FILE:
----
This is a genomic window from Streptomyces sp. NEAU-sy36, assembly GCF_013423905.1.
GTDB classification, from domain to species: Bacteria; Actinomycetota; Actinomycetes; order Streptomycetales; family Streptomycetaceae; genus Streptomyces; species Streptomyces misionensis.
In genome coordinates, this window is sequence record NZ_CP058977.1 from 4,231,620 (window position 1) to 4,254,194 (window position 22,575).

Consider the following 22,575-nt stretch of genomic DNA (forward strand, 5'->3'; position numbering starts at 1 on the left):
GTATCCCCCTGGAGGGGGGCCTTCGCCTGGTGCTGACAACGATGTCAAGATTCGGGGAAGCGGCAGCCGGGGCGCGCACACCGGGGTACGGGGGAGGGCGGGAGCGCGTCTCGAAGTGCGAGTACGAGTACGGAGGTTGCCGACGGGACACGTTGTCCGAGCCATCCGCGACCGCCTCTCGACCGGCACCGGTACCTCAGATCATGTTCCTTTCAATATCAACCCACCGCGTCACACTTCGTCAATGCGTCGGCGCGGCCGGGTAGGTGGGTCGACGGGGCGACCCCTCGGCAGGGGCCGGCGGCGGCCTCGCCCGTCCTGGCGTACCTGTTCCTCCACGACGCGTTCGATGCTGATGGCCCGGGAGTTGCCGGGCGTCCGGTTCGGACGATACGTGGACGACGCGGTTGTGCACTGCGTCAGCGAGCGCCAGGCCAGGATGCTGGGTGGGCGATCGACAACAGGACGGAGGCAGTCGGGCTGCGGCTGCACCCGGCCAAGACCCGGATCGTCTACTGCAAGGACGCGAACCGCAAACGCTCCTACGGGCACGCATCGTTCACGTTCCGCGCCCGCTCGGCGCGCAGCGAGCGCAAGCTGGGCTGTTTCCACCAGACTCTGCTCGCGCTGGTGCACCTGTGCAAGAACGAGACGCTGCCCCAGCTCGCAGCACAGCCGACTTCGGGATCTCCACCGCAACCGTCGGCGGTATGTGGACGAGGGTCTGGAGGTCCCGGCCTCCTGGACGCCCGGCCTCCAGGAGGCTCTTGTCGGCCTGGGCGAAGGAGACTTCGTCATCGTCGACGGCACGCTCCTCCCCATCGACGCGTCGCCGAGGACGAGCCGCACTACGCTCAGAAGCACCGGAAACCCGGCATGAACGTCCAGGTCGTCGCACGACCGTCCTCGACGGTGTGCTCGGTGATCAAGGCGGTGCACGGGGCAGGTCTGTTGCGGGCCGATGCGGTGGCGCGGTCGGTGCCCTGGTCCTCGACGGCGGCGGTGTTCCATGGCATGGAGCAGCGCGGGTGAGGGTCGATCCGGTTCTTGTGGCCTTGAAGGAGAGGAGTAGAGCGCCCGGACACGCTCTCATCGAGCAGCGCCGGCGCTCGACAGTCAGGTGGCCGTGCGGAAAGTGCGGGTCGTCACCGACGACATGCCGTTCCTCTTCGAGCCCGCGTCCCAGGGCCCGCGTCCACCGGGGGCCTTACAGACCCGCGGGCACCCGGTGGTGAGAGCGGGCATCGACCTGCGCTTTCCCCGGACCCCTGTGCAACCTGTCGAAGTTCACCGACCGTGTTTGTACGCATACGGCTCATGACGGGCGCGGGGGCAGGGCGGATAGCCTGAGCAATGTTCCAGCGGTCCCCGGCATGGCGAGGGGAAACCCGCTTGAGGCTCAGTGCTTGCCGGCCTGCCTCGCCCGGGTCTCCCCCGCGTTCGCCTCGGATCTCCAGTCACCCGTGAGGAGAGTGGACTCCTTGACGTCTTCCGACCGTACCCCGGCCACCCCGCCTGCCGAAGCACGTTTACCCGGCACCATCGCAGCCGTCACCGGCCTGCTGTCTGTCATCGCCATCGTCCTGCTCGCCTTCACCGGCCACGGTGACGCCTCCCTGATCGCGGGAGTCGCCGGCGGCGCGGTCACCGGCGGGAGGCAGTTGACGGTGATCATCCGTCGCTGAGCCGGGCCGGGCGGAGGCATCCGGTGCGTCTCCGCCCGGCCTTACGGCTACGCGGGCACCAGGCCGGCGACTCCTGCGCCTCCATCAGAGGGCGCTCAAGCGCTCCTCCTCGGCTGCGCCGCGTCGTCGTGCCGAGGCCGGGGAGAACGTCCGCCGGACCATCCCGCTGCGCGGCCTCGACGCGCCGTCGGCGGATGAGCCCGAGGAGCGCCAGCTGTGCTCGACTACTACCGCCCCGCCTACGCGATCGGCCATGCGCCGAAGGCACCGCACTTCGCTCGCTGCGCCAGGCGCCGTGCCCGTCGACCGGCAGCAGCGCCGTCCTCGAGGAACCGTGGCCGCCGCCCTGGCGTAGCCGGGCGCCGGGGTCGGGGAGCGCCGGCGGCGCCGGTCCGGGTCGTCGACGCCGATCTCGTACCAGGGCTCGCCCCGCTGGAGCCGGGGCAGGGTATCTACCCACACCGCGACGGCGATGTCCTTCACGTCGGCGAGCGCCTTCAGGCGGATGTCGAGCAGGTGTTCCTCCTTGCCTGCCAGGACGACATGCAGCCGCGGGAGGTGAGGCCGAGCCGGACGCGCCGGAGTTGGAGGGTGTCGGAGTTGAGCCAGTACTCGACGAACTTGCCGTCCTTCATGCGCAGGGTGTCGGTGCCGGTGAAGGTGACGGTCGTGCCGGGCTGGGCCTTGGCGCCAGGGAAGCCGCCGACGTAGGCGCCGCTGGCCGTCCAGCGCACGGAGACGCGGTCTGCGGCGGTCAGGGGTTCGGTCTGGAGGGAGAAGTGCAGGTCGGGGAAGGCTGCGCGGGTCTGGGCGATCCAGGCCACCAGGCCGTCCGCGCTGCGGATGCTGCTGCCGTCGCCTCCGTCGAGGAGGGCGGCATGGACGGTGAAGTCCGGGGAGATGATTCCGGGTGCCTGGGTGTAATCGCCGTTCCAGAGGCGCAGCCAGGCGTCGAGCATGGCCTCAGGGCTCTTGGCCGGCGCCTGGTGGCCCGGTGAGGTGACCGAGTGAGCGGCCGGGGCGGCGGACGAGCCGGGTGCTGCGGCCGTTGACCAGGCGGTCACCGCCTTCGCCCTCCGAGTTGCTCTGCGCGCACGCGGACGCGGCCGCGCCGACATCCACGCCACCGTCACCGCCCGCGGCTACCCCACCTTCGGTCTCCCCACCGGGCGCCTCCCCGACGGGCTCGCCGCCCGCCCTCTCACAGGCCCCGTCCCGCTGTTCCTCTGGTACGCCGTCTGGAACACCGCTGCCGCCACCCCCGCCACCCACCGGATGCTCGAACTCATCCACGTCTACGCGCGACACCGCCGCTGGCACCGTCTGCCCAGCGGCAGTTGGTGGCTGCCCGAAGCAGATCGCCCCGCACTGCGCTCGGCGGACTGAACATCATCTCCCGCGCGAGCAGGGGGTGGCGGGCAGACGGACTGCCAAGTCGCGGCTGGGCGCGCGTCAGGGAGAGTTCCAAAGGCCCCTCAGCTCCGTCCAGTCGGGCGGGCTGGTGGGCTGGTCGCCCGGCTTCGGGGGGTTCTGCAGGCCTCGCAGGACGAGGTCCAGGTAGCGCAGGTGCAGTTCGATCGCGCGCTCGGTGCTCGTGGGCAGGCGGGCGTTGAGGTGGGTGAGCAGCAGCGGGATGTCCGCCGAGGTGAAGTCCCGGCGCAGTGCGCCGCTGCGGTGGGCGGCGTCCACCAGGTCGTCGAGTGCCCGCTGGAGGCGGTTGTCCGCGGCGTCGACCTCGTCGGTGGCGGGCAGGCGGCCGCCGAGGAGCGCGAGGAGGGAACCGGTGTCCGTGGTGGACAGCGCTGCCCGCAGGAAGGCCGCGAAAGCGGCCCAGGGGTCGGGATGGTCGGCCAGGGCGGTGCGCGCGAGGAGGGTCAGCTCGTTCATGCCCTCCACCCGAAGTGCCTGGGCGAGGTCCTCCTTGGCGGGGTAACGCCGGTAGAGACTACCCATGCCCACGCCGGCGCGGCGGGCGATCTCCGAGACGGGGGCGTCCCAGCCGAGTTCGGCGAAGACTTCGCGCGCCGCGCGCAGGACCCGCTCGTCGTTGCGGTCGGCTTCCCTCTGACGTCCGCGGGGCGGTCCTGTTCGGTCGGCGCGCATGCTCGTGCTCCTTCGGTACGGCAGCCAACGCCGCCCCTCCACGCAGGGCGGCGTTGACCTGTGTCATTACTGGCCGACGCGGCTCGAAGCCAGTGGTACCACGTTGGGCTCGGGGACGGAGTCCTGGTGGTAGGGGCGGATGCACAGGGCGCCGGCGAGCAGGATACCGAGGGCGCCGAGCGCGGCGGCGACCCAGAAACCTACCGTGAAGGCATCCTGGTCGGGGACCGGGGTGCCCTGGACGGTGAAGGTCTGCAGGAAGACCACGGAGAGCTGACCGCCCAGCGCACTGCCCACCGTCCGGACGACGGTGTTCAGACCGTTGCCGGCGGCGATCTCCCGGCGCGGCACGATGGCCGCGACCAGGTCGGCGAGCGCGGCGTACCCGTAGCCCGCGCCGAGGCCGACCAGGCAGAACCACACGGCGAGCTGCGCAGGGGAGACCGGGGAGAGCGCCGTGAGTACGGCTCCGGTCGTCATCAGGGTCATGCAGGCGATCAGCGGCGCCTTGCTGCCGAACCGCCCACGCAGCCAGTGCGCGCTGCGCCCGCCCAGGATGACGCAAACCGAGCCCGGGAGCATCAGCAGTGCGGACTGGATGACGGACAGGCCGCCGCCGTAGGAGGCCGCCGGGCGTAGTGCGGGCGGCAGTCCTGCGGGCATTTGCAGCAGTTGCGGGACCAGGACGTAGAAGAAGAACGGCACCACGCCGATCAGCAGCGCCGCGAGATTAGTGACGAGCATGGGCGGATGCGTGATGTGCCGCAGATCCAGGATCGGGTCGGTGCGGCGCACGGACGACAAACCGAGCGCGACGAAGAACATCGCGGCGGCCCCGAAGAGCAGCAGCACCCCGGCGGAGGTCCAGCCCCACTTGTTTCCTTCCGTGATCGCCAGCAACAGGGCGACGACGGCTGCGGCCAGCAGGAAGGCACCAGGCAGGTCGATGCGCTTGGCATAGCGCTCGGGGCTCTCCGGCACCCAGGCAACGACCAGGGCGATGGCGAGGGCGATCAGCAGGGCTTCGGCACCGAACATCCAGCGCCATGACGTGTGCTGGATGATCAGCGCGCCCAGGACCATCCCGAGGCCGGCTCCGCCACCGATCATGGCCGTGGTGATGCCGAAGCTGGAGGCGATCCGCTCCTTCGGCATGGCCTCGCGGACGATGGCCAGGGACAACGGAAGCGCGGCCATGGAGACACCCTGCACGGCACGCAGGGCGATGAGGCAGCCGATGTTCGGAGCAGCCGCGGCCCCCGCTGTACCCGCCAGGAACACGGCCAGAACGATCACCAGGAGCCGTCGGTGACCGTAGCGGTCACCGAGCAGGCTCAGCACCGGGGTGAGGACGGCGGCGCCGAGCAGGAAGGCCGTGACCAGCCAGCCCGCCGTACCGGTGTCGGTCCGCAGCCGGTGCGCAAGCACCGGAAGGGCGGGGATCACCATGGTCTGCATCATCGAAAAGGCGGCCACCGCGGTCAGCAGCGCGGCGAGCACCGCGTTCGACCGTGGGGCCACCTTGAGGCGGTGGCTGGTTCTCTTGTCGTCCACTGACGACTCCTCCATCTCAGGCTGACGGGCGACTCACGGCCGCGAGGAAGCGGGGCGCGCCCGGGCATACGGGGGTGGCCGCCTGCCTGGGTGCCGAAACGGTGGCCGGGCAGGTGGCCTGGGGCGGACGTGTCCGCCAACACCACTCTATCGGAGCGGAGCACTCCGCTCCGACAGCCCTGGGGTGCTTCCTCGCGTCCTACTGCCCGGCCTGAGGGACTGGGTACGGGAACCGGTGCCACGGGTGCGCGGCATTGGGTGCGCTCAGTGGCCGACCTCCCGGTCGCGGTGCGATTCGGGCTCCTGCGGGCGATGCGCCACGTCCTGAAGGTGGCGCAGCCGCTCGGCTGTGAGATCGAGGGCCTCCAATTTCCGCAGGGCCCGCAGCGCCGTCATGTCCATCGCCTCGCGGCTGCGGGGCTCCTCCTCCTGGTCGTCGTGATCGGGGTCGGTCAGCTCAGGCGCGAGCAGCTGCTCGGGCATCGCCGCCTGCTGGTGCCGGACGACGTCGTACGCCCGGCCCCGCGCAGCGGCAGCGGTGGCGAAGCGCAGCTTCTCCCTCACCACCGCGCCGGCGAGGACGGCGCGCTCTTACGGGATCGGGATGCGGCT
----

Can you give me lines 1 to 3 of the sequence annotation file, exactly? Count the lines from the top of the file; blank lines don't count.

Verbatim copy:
This is a genomic window from Streptomyces sp. NEAU-sy36, assembly GCF_013423905.1.
GTDB classification, from domain to species: Bacteria; Actinomycetota; Actinomycetes; order Streptomycetales; family Streptomycetaceae; genus Streptomyces; species Streptomyces misionensis.
In genome coordinates, this window is sequence record NZ_CP058977.1 from 4,231,620 (window position 1) to 4,254,194 (window position 22,575).